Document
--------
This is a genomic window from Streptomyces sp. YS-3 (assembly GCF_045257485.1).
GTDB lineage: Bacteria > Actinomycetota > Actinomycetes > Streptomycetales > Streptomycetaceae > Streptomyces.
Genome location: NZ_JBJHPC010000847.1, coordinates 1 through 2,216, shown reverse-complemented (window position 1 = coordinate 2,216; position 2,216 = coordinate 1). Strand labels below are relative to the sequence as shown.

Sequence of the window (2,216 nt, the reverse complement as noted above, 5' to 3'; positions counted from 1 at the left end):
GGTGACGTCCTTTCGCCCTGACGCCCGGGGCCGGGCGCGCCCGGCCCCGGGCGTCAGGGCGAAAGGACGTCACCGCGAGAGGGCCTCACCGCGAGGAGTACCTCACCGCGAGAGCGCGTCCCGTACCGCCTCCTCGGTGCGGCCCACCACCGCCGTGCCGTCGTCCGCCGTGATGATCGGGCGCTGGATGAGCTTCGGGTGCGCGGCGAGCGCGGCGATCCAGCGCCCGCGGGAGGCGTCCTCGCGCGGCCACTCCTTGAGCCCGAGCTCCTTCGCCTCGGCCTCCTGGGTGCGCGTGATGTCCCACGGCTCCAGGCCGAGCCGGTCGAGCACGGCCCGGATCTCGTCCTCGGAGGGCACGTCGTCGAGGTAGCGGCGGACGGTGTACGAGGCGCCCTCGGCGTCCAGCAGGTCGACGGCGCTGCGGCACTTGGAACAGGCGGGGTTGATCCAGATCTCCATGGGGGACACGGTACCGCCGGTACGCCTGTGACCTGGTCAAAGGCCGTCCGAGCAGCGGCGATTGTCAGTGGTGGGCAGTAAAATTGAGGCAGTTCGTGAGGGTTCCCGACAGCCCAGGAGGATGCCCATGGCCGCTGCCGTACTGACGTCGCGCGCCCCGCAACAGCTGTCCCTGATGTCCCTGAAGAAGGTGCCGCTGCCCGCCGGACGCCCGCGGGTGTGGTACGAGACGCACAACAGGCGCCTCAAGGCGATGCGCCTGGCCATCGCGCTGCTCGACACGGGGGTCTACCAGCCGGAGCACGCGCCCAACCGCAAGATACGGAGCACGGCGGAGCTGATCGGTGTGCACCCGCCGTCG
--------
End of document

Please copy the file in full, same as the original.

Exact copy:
This is a genomic window from Streptomyces sp. YS-3 (assembly GCF_045257485.1).
GTDB lineage: Bacteria > Actinomycetota > Actinomycetes > Streptomycetales > Streptomycetaceae > Streptomyces.
Genome location: NZ_JBJHPC010000847.1, coordinates 1 through 2,216, shown reverse-complemented (window position 1 = coordinate 2,216; position 2,216 = coordinate 1). Strand labels below are relative to the sequence as shown.

Sequence of the window (2,216 nt, the reverse complement as noted above, 5' to 3'; positions counted from 1 at the left end):
GGTGACGTCCTTTCGCCCTGACGCCCGGGGCCGGGCGCGCCCGGCCCCGGGCGTCAGGGCGAAAGGACGTCACCGCGAGAGGGCCTCACCGCGAGGAGTACCTCACCGCGAGAGCGCGTCCCGTACCGCCTCCTCGGTGCGGCCCACCACCGCCGTGCCGTCGTCCGCCGTGATGATCGGGCGCTGGATGAGCTTCGGGTGCGCGGCGAGCGCGGCGATCCAGCGCCCGCGGGAGGCGTCCTCGCGCGGCCACTCCTTGAGCCCGAGCTCCTTCGCCTCGGCCTCCTGGGTGCGCGTGATGTCCCACGGCTCCAGGCCGAGCCGGTCGAGCACGGCCCGGATCTCGTCCTCGGAGGGCACGTCGTCGAGGTAGCGGCGGACGGTGTACGAGGCGCCCTCGGCGTCCAGCAGGTCGACGGCGCTGCGGCACTTGGAACAGGCGGGGTTGATCCAGATCTCCATGGGGGACACGGTACCGCCGGTACGCCTGTGACCTGGTCAAAGGCCGTCCGAGCAGCGGCGATTGTCAGTGGTGGGCAGTAAAATTGAGGCAGTTCGTGAGGGTTCCCGACAGCCCAGGAGGATGCCCATGGCCGCTGCCGTACTGACGTCGCGCGCCCCGCAACAGCTGTCCCTGATGTCCCTGAAGAAGGTGCCGCTGCCCGCCGGACGCCCGCGGGTGTGGTACGAGACGCACAACAGGCGCCTCAAGGCGATGCGCCTGGCCATCGCGCTGCTCGACACGGGGGTCTACCAGCCGGAGCACGCGCCCAACCGCAAGATACGGAGCACGGCGGAGCTGATCGGTGTGCACCCGCCGTCG